Section 179 stands as a formidable ally in the tax landscape, offering discerning businesses the power to deduct costs related to sanctioned hardware and readily available software. In the realm of IT purchases, the Section 179 deduction is steadily gaining prominence, and you may find yourself eligible for substantial tax benefits when investing in business-centric software and equipment.
As the year draws to a close, it is incumbent upon organizations to engage in meticulous financial planning, particularly with regard to any remaining end-of-year resources. Whether your budget retains untapped potential or significant upgrade endeavors loom on the horizon for 2024, this juncture offers an opportune moment to strategize and acquire essential equipment. Furthermore, bear in mind the IRS’s tax inflation adjustment for 2023, standing at approximately 7.1 percent, as you chart your fiscal course in safeguarding your digital assets.
What Is Section 179?
Section 179 of the Internal Revenue Code (IRC) of the United States performs a quick cost deduction that business owners can obtain for purchases of depreciable business equipment rather than financing and depreciating the asset over time. The Section 179 deduction is available if the equipment is purchased or financed and the entire purchase price qualifies.
Taking the cost of the equipment as an instant expenditure deduction helps the company to get a quick cut on its tax bill, whereas capitalizing and depreciating the asset provides for lesser deductions over a more extended period. The Section 179 expensing method is provided as an incentive for small-business owners to expand their operations by purchasing new equipment.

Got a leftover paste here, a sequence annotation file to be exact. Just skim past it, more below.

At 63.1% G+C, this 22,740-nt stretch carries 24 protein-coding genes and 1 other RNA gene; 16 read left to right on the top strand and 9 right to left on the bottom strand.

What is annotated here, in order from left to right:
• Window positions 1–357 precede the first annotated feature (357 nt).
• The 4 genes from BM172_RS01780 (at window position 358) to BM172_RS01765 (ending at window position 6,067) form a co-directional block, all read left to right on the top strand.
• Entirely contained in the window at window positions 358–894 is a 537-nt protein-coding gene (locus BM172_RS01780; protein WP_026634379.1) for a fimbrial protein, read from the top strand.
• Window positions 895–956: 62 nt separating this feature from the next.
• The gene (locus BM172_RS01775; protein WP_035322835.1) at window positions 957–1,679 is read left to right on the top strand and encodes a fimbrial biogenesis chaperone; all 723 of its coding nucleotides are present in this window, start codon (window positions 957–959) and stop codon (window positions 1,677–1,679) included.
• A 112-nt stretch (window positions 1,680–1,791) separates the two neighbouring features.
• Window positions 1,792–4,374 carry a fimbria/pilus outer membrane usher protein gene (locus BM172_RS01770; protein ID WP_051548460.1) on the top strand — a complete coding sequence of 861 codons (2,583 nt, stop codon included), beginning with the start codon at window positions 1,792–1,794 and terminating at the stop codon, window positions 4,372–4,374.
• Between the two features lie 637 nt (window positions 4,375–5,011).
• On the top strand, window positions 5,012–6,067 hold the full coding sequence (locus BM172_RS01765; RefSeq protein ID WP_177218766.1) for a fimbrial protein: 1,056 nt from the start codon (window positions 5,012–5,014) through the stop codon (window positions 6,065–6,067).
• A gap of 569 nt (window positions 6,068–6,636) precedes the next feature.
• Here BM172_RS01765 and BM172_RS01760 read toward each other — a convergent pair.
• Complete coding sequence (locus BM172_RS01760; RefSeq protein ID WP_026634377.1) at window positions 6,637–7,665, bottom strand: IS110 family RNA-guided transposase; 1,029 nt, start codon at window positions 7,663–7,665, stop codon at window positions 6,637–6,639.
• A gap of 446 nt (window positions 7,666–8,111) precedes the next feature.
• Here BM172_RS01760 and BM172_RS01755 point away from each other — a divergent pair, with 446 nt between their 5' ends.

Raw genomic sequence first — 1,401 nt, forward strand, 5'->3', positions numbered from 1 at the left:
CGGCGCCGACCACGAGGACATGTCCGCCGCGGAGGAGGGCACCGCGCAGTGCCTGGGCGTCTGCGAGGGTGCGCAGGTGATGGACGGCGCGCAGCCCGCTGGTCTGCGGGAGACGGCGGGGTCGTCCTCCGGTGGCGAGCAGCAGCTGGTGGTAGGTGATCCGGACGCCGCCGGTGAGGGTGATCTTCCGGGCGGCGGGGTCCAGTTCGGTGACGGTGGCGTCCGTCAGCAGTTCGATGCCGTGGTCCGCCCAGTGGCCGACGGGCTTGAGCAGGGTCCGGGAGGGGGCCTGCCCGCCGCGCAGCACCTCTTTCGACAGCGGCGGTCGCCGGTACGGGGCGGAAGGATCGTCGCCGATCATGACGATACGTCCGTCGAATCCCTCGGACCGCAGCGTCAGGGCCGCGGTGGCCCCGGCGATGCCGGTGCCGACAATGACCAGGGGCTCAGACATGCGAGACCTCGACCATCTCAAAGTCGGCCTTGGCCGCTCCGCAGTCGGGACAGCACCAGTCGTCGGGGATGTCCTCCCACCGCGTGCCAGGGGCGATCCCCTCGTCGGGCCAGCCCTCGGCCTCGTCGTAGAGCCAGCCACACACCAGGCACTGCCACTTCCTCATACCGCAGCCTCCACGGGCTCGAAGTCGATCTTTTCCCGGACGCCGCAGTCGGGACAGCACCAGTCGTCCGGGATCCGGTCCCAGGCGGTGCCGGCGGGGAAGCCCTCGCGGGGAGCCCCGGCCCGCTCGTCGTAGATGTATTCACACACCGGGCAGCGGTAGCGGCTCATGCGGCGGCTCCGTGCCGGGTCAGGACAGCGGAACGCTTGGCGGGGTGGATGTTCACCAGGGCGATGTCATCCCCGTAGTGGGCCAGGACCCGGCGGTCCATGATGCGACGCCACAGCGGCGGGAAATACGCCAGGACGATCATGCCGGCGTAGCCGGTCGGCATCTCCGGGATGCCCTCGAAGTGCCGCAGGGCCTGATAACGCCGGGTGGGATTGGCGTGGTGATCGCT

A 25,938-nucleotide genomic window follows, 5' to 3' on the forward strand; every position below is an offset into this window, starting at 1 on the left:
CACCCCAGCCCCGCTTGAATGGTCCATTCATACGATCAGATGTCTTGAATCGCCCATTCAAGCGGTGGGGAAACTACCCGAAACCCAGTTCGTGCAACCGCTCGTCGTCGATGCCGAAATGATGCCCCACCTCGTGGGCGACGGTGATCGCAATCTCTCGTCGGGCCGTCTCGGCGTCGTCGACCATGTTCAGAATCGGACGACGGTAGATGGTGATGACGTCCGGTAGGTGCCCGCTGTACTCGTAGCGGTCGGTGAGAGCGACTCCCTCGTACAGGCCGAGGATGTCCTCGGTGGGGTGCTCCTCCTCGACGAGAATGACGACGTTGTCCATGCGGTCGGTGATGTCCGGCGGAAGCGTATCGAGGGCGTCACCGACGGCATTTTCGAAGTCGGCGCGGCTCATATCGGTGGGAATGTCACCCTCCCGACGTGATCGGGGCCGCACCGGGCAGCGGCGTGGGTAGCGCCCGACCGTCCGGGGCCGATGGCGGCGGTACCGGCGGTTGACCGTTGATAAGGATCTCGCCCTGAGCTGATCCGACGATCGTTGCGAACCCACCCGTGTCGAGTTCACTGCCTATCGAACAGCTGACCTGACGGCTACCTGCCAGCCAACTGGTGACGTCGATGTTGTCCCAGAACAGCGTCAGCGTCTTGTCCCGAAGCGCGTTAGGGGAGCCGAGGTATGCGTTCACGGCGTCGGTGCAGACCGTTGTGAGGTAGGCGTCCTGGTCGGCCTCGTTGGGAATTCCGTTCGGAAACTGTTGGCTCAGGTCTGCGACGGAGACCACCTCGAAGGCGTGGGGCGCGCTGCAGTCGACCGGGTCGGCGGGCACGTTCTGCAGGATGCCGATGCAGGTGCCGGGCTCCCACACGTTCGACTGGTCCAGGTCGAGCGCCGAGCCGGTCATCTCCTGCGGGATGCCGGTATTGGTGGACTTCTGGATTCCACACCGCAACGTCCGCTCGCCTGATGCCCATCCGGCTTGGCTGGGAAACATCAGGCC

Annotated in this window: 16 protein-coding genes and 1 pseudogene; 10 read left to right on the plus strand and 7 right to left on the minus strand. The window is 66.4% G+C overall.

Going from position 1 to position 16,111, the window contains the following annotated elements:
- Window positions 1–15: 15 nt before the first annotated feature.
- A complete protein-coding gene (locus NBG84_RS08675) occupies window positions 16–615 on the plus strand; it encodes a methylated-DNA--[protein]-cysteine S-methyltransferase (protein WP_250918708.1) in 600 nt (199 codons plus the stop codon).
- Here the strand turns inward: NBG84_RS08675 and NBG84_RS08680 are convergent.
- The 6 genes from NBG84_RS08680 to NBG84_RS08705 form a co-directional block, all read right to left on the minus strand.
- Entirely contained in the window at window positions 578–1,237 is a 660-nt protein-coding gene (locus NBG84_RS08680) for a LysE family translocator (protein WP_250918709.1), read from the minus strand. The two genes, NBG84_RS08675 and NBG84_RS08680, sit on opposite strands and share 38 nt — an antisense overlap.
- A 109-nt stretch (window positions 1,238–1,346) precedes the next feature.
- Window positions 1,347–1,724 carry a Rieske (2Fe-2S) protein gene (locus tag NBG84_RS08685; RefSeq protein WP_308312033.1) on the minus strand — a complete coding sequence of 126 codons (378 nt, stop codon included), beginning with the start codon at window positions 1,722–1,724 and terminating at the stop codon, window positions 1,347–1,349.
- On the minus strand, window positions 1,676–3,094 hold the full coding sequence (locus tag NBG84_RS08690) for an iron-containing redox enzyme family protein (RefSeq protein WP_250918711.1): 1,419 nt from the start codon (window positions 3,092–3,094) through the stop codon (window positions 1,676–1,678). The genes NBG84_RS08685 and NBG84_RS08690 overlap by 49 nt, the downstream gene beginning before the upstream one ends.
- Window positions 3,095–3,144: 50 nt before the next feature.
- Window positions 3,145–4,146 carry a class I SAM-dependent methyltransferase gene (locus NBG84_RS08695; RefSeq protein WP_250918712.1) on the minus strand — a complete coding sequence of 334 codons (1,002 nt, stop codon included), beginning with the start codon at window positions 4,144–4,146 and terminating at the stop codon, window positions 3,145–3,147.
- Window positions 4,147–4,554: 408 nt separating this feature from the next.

Section 179 Specifications and Software Purchases
Businesses can deduct purchases of off-the-shelf computer software. Off-the-shelf software is available for purchase by the general public and is not specially built.
The deduction also applies to Software-as-a-Service (SaaS), enterprise resource planning (ERP), and customer relationship management (CRM) applications. The deduction may also apply to solutions suited to specific functions (e.g., human resources, healthcare, legal, and accounting).
The discount does not apply to custom software built particularly for your firm. Significantly modified software will also not qualify.
- The code also specifies the intended life and use of the software.
- Businesses must utilize it for revenue-generating tasks more than half of the time.
- Software must have a “determinable useful life” to be depreciable.
- All purchases should last more than a year to qualify.
Which Technological Products Are Eligible for the Section 179 Deduction?
The following technological products are eligible for Section 179 deduction:
- New machinery: Workstations, servers, backup devices, hard drives, phone system gear, etc.
- Previously owned equipment: Any of the equipment mentioned above that has been reconditioned or resold
- Commercial software: Publicly available software that has yet to be specially designed. You must use the program to generate money and expect it to be used for at least a year.
Types of Software You Can Deduct
You can deduct various software types based on your firm’s type. Their usage and development determine categorization, and if you are familiar with the Section 179 tax laws for computer software, you should be able to calculate your tax deduction.
A software lease enables long-term equipment leases with no upfront costs. In a conventional leasing agreement, the lender (the lessor) funds the software, while the firm (the lessee) utilizes it.
Remember that leased software may not be deductible in the years before the computer program’s allocability. Furthermore, the IRS may apply unique regulations if the leased product has rental charges above $250,000. If this occurs, you may inquire more with them about lease-related issues.
Purchasing software, often known as procurement software, is a type of business software that helps businesses to automate their complete source-to-pay cycle. Users may have comprehensive control over every procurement process function, from evaluating and controlling spending to managing contracts and making invoice payments.